Customers Bank, a top 100 bank with around $20 billion in assets, made the news at the end of last year for its fintech-focused rebrand.
The rebrand came following the bank’s participation in almost 350,000 PPP loans (amounting to an aggregate value of around $10 billion) and the launch of its blockchain-based RTP platform for digital asset and cryptocurrency companies (which amounted to $1.5 billion in deposits).
With these being two pretty darn fintech-y domains, the company decided to take the leap and make its look more tech-infused. According to senior vp of digital marketing Adam Bell, who joined the company in July 2021, the new brand identity involves finding the balance between high-community and high-tech.
“It's about how do we maintain that balance of being high-tech and high-touch, and still have that spirit of community that wowed our customers before,” he said.
One of the most obvious changes since the rebrand has been Customers Bank’s new logo (you can get a nice before-and-after picture here).
In short, the new logo has gone from featuring the American flag to featuring two interconnected circles. The new look is meant to connect innovativeness with community.
“We have two concentric circles there. The top circle represents our customers, and the bottom circle represents the bank,” said Bell. “And the two circles are joined together by lines, because we feel that we want to be a part of our customers’ lives. It’s really representative of the path that we were taking. We wanted to keep that fine line between our previous statement and where we are headed.”
Together with its new logo, the bank has launched a new app and a new website. It’s also looking to build on its products and create more fintech-forward offerings. Around the time of its rebrand, for example, the bank made more moves into crypto domains, by adding details to its new CBIT token.
As banking becomes more tech-driven, it will be interesting to see how established banks keep their long-held authority intact, while branching out to a more fintech-y feel.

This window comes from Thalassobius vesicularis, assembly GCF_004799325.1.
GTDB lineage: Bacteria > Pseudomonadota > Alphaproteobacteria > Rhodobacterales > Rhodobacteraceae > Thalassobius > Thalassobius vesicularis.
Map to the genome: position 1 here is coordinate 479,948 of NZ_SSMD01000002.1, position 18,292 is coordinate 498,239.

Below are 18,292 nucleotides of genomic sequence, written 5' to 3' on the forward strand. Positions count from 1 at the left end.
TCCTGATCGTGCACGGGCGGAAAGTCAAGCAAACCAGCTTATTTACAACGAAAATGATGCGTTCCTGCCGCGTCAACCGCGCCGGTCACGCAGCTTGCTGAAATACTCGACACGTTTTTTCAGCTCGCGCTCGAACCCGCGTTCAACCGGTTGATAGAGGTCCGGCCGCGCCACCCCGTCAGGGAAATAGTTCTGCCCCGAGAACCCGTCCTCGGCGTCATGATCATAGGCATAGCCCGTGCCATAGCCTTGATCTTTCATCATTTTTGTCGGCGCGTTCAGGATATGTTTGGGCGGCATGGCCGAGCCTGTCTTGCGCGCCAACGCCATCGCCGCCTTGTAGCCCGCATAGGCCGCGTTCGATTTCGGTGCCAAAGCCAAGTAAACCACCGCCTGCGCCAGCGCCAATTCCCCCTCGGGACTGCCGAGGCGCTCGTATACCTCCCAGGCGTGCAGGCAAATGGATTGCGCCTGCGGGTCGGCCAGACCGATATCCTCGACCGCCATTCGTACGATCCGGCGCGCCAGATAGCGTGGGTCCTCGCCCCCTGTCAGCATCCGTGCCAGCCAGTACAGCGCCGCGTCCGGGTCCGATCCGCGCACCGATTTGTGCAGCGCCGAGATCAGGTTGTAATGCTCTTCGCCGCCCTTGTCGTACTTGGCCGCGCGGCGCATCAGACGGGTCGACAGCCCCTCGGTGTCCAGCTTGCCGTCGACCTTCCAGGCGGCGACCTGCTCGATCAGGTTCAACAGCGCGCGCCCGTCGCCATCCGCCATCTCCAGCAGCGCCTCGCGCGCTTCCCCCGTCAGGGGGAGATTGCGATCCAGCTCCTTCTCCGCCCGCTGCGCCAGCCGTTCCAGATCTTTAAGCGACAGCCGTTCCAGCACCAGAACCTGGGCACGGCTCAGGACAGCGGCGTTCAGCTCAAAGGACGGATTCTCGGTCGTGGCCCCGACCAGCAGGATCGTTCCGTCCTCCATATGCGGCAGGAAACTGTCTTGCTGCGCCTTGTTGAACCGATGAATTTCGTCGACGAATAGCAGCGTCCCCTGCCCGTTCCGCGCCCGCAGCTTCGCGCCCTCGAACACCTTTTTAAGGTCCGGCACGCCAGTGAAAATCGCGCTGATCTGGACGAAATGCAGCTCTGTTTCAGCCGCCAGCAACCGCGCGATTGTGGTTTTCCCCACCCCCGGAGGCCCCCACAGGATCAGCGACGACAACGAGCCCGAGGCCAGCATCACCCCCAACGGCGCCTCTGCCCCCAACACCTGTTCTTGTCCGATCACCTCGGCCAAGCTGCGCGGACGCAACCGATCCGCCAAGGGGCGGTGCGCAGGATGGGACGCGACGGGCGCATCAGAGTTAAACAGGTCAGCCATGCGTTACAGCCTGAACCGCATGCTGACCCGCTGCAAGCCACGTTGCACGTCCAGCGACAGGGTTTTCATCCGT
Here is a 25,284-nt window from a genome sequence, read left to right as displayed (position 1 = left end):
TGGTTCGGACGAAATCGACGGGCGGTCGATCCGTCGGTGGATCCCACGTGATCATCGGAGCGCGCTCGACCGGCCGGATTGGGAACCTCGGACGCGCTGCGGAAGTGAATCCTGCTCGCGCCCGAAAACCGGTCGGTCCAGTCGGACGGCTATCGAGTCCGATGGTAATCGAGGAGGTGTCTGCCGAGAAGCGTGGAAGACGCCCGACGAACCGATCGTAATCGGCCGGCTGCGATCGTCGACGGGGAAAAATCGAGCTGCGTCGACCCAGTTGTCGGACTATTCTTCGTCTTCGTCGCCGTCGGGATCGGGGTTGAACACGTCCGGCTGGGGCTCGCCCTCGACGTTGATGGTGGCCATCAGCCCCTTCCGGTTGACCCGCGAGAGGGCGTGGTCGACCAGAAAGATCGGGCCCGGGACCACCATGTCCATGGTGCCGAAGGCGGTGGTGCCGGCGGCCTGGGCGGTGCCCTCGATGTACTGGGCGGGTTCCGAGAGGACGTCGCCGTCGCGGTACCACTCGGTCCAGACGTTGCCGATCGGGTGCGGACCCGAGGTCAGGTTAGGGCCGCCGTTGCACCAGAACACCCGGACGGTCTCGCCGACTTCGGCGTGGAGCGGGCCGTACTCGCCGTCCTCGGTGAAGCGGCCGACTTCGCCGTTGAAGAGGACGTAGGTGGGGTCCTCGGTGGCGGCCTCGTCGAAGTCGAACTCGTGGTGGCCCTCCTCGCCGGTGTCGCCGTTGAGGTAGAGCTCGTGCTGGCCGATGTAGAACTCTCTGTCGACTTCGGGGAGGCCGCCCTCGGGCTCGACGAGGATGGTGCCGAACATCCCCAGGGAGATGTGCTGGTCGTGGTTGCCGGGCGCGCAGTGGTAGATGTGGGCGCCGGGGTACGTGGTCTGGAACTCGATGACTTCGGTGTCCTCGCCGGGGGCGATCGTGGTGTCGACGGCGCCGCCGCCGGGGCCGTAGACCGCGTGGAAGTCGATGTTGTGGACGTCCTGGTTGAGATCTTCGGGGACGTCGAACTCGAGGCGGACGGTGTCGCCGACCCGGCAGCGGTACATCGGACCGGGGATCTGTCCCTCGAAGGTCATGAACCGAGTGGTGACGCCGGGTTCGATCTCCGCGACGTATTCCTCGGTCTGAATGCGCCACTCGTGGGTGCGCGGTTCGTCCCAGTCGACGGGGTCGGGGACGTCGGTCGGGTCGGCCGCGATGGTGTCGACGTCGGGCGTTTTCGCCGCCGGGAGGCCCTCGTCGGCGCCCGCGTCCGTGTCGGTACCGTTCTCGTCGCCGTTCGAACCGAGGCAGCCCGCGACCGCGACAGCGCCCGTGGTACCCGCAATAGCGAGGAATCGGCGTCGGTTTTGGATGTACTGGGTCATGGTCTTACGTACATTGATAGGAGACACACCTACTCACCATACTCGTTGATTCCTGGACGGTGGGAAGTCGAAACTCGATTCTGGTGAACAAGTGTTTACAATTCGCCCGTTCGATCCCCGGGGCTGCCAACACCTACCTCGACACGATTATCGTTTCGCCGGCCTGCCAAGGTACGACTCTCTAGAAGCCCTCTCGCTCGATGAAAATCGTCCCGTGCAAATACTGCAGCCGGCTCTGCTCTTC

Q&A with Michael Goodbody, Dave’s new chief marketing officer
Early this year, challenger bank Dave went public through a SPAC merger with VPC Impact Acquisition Holdings III.
The move marks a big milestone for the banking app, which was arguably the first of its kind to give banking a personable feel. It's been far from the last, though, and now Dave’s new challenge is keeping its image intact while still staying ahead of competitors.
In February, Michael Goodbody, a fintech marketing veteran, joined Dave as the new chief marketing officer.
With fifteen years’ experience in the industry from both Wise and Credit Karma, Goodbody has a lot of thoughts to share on Dave’s marketing strategies thus far and plans going forward.
Are there any parallels you've noticed between Credit Karma and Dave?
I think if you look at how fintech has really accelerated in the US over the past five years, it's been this realization that the way to really truly grow a business, particularly in the neobanking space, is to focus on this sort of subprime audience.
There’s been this understanding that there’s opportunity in serving people that currently are underbanked and lower-income, because they're the ones that historically haven't had a great service and haven't really benefited from technology’s impact on finance. This tends to be the user base that is overly impacted by fees, because that's the way that the big banks or any bank has historically monetized them.
That was very true at Credit Karma, and it's very true here.
How would you describe Dave’s marketing strategy so far? How do you plan to build on that going forward?
It's non-traditional to be a financial services company that’s got a human name – or even a mascot. So it's a question of how do you make that work for you and how do you make yourself stand out with that in the market?
Dave has been able to build a business around a killer value prop. If you think about the fintech market in the US right now, there's quite a lot of people who claim to offer a similar product, but three years ago, Dave found a unique space by being able to offer access to short-term credit, without a credit check and without charging fees.
The early phase for the company has then been to ride on the back of what is great product innovation, and being able to get that message out with a really strong focus on DR marketing.